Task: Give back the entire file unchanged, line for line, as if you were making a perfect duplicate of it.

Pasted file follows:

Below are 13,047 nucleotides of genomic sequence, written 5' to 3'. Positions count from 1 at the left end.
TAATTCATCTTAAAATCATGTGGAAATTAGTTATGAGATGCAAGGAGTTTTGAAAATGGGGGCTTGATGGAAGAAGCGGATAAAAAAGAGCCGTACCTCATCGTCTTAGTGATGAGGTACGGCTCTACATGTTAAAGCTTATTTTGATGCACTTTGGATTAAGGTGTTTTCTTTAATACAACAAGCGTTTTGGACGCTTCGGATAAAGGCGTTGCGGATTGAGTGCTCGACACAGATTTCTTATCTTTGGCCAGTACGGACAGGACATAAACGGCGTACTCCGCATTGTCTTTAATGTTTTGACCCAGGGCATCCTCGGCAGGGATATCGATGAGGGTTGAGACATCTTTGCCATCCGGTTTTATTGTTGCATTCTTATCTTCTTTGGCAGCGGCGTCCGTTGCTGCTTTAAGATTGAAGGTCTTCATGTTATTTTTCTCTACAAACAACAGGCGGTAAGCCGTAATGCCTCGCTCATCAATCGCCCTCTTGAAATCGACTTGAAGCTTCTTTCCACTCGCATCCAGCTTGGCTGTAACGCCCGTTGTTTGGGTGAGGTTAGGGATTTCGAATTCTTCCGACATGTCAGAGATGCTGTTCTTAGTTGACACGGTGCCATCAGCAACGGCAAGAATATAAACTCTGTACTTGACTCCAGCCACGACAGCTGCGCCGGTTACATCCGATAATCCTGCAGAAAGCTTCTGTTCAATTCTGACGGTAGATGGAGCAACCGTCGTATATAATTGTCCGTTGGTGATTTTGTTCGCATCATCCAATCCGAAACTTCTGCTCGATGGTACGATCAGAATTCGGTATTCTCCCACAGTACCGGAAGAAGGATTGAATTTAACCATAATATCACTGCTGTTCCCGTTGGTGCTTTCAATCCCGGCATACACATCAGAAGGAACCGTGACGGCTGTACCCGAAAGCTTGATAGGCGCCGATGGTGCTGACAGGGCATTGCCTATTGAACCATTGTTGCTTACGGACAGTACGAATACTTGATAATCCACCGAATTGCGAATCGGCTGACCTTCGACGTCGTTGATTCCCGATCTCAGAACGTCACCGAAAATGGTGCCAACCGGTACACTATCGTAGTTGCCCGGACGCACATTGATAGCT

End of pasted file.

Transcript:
Below are 13,047 nucleotides of genomic sequence, written 5' to 3'. Positions count from 1 at the left end.
TAATTCATCTTAAAATCATGTGGAAATTAGTTATGAGATGCAAGGAGTTTTGAAAATGGGGGCTTGATGGAAGAAGCGGATAAAAAAGAGCCGTACCTCATCGTCTTAGTGATGAGGTACGGCTCTACATGTTAAAGCTTATTTTGATGCACTTTGGATTAAGGTGTTTTCTTTAATACAACAAGCGTTTTGGACGCTTCGGATAAAGGCGTTGCGGATTGAGTGCTCGACACAGATTTCTTATCTTTGGCCAGTACGGACAGGACATAAACGGCGTACTCCGCATTGTCTTTAATGTTTTGACCCAGGGCATCCTCGGCAGGGATATCGATGAGGGTTGAGACATCTTTGCCATCCGGTTTTATTGTTGCATTCTTATCTTCTTTGGCAGCGGCGTCCGTTGCTGCTTTAAGATTGAAGGTCTTCATGTTATTTTTCTCTACAAACAACAGGCGGTAAGCCGTAATGCCTCGCTCATCAATCGCCCTCTTGAAATCGACTTGAAGCTTCTTTCCACTCGCATCCAGCTTGGCTGTAACGCCCGTTGTTTGGGTGAGGTTAGGGATTTCGAATTCTTCCGACATGTCAGAGATGCTGTTCTTAGTTGACACGGTGCCATCAGCAACGGCAAGAATATAAACTCTGTACTTGACTCCAGCCACGACAGCTGCGCCGGTTACATCCGATAATCCTGCAGAAAGCTTCTGTTCAATTCTGACGGTAGATGGAGCAACCGTCGTATATAATTGTCCGTTGGTGATTTTGTTCGCATCATCCAATCCGAAACTTCTGCTCGATGGTACGATCAGAATTCGGTATTCTCCCACAGTACCGGAAGAAGGATTGAATTTAACCATAATATCACTGCTGTTCCCGTTGGTGCTTTCAATCCCGGCATACACATCAGAAGGAACCGTGACGGCTGTACCCGAAAGCTTGATAGGCGCCGATGGTGCTGACAGGGCATTGCCTATTGAACCATTGTTGCTTACGGACAGTACGAATACTTGATAATCCACCGAATTGCGAATCGGCTGACCTTCGACGTCGTTGATTCCCGATCTCAGAACGTCACCGAAAATGGTGCCAACCGGTACACTATCGTAGTTGCCCGGACGCACATTGATAGCT